Friday, July 25, 2014
The green energy plan would put about 125 acres of solar photovoltaic panels – equivalent to the size of 70 football pitches – on land 400 metres south-east of the edge of Harborough, between the A6 and the railway line.
Access to the scheme would be off a concrete farm path at the top of Kettering Road, Harborough, just before it joins the A6. Part of the site was previously occupied by a motocross track.
Thousands of south-facing solar panels would be mounted on metal frames up to three metres high, allowing for grazing to take place beneath them.
The solar photovoltaic park could generate at least 20MW of power, which would be enough to supply more than 6,000 homes, according to figures supplied by the Solar Trade Association.
The proposal, which falls mainly in Braybrooke, Northamptonshire, despite being close to Harborough, is in its very early “scoping report” stages, the Mail understands.
A scoping report sets out a description of a proposed project, with details of its environmental and other impacts, but is not yet an official planning application.
A spokesman for Kettering Council confirmed: “Ecus Ltd have submitted a screening and scoping opinion for the site. The local planning authority has responded, requesting that any future planning application is accompanied by an Environmental Impact Assessment covering matters as outlined in the issued scoping opinion, application reference KET/2014/0281.
“The details can be viewed on our website via the application reference number.
“We await a planning application, which will be dealt with and publicly consulted upon in the usual way.”
The site, which would be called Braybrooke Solar Photovoltaic Park, would have a capacity of about 20-25 MW, putting it in the medium-to-large category of British solar energy parks.
It would take about six months to build, including the laying of underground cables and the building of an electricity sub-station, which Ecus Ltd says would be “approximately the size of a large garage”.
It has been proposed by a small company called SLP Energy (Braybrooke) Ltd, based in Spixworth, near Norwich, via environmental consultants Ecus Ltd, which is based in Sheffield. Ecus has so far not responded to several requests by the Mail for a comment about the scheme.
The proposal was first drawn to the attention of the Mail by reader Karen Stanley who said: “It is potentially a very large development on high ground above the railway line and will be visible for miles.”
County and Harborough district councillor Sarah Hill said: “I’ve no problem with it, as long as there isn’t any detrimental visual impact on the town.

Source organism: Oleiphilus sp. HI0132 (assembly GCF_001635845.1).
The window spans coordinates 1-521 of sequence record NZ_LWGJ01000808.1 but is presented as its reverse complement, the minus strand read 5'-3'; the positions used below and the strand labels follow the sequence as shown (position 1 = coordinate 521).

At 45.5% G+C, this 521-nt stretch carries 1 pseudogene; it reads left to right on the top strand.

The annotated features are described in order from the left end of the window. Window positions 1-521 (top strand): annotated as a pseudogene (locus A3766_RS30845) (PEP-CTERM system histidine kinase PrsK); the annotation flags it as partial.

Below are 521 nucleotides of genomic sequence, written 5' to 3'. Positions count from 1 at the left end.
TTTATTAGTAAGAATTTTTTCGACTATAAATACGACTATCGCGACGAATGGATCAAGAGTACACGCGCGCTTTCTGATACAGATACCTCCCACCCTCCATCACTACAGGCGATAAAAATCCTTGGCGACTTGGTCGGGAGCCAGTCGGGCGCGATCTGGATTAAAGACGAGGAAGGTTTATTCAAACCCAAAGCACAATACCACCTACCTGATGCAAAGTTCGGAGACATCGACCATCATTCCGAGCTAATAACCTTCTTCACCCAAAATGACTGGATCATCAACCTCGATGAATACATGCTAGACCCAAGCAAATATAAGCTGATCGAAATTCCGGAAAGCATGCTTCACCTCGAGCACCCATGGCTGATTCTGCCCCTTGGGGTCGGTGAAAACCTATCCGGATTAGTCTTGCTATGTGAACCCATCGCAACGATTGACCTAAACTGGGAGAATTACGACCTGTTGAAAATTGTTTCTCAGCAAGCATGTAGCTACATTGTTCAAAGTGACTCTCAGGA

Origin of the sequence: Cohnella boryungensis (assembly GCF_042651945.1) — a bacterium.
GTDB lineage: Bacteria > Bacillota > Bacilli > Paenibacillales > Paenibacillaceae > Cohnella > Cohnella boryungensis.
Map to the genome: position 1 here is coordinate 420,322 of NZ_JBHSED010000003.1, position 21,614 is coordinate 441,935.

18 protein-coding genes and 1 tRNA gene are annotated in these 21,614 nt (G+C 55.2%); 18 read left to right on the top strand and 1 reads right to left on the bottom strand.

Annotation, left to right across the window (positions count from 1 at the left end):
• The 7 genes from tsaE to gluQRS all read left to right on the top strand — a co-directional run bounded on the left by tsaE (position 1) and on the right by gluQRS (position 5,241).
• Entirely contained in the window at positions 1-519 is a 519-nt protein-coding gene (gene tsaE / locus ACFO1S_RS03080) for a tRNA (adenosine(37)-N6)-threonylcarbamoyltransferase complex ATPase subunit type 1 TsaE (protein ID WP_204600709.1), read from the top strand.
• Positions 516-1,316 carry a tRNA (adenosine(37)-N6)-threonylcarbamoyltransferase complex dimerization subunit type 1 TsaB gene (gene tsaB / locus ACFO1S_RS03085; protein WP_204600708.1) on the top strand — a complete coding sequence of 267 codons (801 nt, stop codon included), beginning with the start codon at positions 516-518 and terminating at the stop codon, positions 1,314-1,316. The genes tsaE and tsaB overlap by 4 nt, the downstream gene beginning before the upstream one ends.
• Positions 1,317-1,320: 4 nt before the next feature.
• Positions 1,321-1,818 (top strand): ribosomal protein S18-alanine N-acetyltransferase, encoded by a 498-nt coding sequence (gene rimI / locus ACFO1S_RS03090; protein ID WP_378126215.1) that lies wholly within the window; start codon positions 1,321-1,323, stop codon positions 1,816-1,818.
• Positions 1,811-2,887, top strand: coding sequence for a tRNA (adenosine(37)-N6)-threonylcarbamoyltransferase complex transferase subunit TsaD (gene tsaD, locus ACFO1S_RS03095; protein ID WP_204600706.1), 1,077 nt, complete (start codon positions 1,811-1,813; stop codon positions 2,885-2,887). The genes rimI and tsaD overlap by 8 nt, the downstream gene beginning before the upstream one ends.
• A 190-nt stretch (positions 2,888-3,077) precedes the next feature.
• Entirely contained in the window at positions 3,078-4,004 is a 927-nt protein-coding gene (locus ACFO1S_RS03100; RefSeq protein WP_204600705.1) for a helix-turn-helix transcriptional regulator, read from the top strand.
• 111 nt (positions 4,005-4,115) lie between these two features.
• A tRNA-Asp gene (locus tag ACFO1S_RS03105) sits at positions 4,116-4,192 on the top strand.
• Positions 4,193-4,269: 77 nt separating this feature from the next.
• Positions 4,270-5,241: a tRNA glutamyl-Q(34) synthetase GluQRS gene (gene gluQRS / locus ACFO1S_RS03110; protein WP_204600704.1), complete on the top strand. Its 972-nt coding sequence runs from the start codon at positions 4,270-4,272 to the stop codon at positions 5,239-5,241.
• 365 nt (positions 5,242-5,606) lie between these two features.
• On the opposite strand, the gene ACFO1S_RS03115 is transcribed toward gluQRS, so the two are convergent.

“Given the lie of the land, it looks like it will only be visible from some considerable distance.”
The Ecus report says the panels would be located on the side of a valley, and will be most easily viewed from roads to the south including Braybrooke Road and Harborough Road.
But the report says additional landscape planting would help to screen the site.
And it claims that the number of residents in the so-called Zone of Theoretical Visibilty (ZTV) is “not high”.
Darren Woodiwiss, co-founder of green group Transition Town Harborough, said that his group would, in general terms, “welcome any renewable and sustainable energy source”.
He said: “We all know we have an energy gap forming in the UK. We would be particularly interested in a scheme that created locally generated electricity for local residents.”
James Beard, a spokesman for the Solar Trade Association, said: “A scheme like this, if it’s well positioned and well screened, is an asset. It’s all about how well planned it is.”
Site selection is crucial issue
Solar parks are not automatically a good thing – you have to keep a close eye on the planning process.
That’s the view of the Council for the Protection of Rural England .
The CPRE says: “The increase of inappropriate wind farms and solar photovoltaic (PV) parks threatens to severely damage our matchless countryside.”
Paul Hayter, chairman of CPRE Northamptonshire, said that any new solar PV park should meet five important criteria.
Firstly, it should be on a site where the local topography limits its visual impact.
Secondly, it should not harm the views in sensitive or valued landscapes.
Thirdly, it should not harm views from settlements or public rights of way.
It should also not significantly affect the setting of settlements and finally, it should have a minimal impact on food production.
Northamptonshire already has a solar PV park, near Towcester, Mr Hayter said.
He said: “I would say that’s not an example of a good solar farm. It would probably not get planning permission now, because it’s more visible than anyone expected.”
But really it all depends on the site, claims Solar Trade Association press officer James Beard,
“If it’s planned badly, it will generate the ire of the public – and that’s entirely understandable,” said Mr Beard.
“But we encourage best practice in terms of site selection and site screening.”
Leonie Greene, head of external affairs for the Solar Trade Association, added: “Some of the earlier solar parks in Britain were done badly. But what we find is that when these parks are done well, they’re well received,”
Solar farm fact file
The total ‘footprint’ of the proposed solar park could be 172 acres. Of this, about 125 acres would be covered with the solar photovoltaic panels – equivalent to the size of 70 football pitches.
It would be on south-facing on land south-east of Harborough, between the A6 off Braybrooke and the railway line.
Panels would be mounted on metal frames up to three metres high.
It could generate at least 20MW of power, enough to supply more than 6,000 homes.
A recent YouGov poll revealed that 74 per cent of British people want more solar power. The same poll said 67 per cent thought solar power was a realistic way of combating climate change.